Are Surges Really a Problem?

On/Off Circuit BreakerMore than 50% of today’s residential products contain electronic components and the list is growing. Most people only think of computers, TVs and VCRs when you mention electronic appliances, but many of the newer products, such as stoves, refrigerators and heating and cooling systems contain sophisticated electronic circuits.

Every small surge deteriorates the electronic components in this equipment, which can drastically shorten their designed life. The average home has 2,200 or more surges annually. These surges can be generated from a number of sources, such as heaters, dryers, garage door openers and motors starting on air conditioners, freezers, and well-pumps. Most of these surges are so small the average consumer does not see the damage they cause. However, your electronics take a constant "pounding." When a thunderstorm strikes, the electronic components may fail and you may think lightning caused the damage. In reality the product was already on the brink of failing because of the many constant low-level surges from your own equipment.

Whole-house protection with proper grounding and end-use protection for each piece of equipment will give you the best possible protection available.

Lighting Paths

Be aware that a high voltage surge can enter equipment through paths other than the power cord. These paths include the TV antenna, cable TV, telephone lines or other attachments. Surge protectors for the antenna, cable, and phones lines must be plugged into a grounded three-prong outlet to protect your equipment.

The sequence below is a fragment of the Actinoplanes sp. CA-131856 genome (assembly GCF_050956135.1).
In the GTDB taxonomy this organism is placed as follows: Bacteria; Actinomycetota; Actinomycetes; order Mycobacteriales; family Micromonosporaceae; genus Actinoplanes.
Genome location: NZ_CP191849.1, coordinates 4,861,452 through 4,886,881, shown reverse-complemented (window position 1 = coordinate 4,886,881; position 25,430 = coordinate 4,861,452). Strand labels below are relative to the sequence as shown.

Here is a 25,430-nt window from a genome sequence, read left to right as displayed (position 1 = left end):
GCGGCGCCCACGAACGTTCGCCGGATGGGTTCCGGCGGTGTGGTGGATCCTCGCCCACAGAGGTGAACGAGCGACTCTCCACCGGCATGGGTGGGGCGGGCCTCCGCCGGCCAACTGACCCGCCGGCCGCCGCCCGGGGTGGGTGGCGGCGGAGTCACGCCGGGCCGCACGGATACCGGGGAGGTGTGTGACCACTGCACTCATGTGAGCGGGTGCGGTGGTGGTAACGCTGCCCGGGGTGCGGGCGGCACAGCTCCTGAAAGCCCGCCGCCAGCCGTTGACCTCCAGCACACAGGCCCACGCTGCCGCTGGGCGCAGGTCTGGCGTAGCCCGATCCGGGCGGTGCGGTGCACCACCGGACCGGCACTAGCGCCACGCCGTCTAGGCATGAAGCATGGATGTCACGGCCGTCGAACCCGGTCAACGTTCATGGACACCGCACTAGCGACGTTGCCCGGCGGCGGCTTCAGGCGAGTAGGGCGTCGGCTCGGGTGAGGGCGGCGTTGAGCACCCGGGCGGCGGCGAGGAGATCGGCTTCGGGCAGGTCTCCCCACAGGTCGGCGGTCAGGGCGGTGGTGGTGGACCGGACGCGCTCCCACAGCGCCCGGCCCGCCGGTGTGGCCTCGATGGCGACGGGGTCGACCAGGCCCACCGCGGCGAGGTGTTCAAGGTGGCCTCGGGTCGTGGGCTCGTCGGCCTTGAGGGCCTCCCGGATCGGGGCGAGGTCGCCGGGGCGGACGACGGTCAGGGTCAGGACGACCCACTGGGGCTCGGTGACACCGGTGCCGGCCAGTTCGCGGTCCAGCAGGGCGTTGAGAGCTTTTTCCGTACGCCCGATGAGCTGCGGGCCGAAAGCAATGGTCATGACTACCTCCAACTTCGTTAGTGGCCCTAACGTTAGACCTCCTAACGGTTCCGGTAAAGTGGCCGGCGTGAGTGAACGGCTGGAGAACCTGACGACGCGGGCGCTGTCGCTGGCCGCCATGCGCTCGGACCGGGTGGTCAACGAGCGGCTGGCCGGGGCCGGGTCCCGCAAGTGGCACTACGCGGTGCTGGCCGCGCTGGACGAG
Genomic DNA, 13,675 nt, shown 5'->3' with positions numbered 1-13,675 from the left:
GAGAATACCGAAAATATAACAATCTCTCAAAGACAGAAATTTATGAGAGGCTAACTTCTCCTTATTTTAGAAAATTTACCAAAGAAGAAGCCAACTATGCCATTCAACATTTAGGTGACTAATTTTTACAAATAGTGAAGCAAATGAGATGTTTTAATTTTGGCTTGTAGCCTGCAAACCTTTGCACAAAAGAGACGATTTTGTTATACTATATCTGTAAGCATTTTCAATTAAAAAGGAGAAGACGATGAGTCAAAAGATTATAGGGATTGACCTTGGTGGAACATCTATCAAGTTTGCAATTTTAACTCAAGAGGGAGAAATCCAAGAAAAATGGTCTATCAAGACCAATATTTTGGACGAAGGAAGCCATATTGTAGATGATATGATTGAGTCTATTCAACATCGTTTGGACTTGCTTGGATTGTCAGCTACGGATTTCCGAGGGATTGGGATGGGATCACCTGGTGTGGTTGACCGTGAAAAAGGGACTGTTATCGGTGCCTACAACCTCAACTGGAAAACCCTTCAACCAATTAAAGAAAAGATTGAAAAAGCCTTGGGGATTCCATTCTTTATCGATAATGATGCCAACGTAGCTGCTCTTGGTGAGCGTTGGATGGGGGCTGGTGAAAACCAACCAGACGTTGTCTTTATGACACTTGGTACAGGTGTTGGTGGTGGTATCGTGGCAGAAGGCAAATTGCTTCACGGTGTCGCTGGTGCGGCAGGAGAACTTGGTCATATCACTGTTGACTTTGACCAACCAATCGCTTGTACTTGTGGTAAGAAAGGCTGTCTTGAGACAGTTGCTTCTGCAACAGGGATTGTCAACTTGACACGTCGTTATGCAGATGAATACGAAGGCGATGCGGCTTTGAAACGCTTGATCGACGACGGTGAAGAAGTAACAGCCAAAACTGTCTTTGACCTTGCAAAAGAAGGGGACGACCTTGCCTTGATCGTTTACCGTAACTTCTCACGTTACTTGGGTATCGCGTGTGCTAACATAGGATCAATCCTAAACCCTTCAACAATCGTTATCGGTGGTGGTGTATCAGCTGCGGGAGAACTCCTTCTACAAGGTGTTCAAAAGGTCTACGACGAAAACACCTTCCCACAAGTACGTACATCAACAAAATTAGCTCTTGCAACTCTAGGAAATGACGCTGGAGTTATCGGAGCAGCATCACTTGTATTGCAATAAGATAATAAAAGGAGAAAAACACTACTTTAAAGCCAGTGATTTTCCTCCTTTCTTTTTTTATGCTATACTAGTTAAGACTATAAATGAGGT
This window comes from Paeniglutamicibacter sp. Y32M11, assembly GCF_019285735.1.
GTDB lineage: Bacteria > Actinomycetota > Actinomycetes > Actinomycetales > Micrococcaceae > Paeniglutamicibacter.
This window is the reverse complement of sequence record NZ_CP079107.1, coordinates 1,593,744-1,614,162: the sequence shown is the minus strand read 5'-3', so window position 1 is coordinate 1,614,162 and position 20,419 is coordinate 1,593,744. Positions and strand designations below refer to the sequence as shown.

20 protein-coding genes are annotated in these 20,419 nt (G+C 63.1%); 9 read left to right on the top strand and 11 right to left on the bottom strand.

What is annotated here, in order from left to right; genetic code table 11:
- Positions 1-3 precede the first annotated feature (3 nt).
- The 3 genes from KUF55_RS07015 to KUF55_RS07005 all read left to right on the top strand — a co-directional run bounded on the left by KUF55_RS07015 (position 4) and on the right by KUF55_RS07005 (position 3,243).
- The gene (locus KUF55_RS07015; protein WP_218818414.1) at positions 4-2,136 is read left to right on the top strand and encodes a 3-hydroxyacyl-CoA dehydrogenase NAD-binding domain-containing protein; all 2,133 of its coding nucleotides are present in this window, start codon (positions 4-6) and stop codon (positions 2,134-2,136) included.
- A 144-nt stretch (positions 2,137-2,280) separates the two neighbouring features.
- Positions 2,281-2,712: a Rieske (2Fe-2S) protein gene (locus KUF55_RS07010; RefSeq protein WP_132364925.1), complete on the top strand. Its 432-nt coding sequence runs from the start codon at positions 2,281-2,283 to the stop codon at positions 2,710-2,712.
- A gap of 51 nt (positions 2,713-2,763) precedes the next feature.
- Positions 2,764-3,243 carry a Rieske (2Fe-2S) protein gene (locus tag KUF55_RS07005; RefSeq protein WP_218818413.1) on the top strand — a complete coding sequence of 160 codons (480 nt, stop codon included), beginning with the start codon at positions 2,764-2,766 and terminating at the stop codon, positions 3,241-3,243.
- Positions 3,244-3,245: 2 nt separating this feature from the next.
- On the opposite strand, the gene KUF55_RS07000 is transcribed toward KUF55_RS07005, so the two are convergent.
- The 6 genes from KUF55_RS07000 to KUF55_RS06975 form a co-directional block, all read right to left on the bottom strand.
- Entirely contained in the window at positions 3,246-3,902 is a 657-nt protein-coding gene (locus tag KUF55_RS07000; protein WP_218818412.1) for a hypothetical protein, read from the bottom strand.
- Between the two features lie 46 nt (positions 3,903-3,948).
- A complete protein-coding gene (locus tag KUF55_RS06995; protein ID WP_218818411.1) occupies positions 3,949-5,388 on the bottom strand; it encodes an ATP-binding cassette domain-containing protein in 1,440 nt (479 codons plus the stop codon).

Grounded Outlet Diagram Figure(A) and Figure (B)
Is that outlet grounded?

Grounded outlets were not required until the mid 70s. Your home may have been built with two-prong outlets, and a previous well-intentioned homeowner may have replaced the old two-prong outlets with newer three-prong version. However, unless he installed a ground wire, it is still a non-grounded outlet. Outlet testers are an inexpensive way to see if the outlet is wired properly. A tester can be purchased at most hardware and home centers.

If your outlet is not properly grounded or if it is an older two-prong outlet (Figure A) it would be preferable to have an electrician run a ground wire to the outlet.

Electronic equipment must be plugged directly into the surge suppressor with the surge suppressor plugged directly into a grounded wall outlet (Figure B) for full warranty coverage.

Use of Extension Cords Invalidates All Warranties.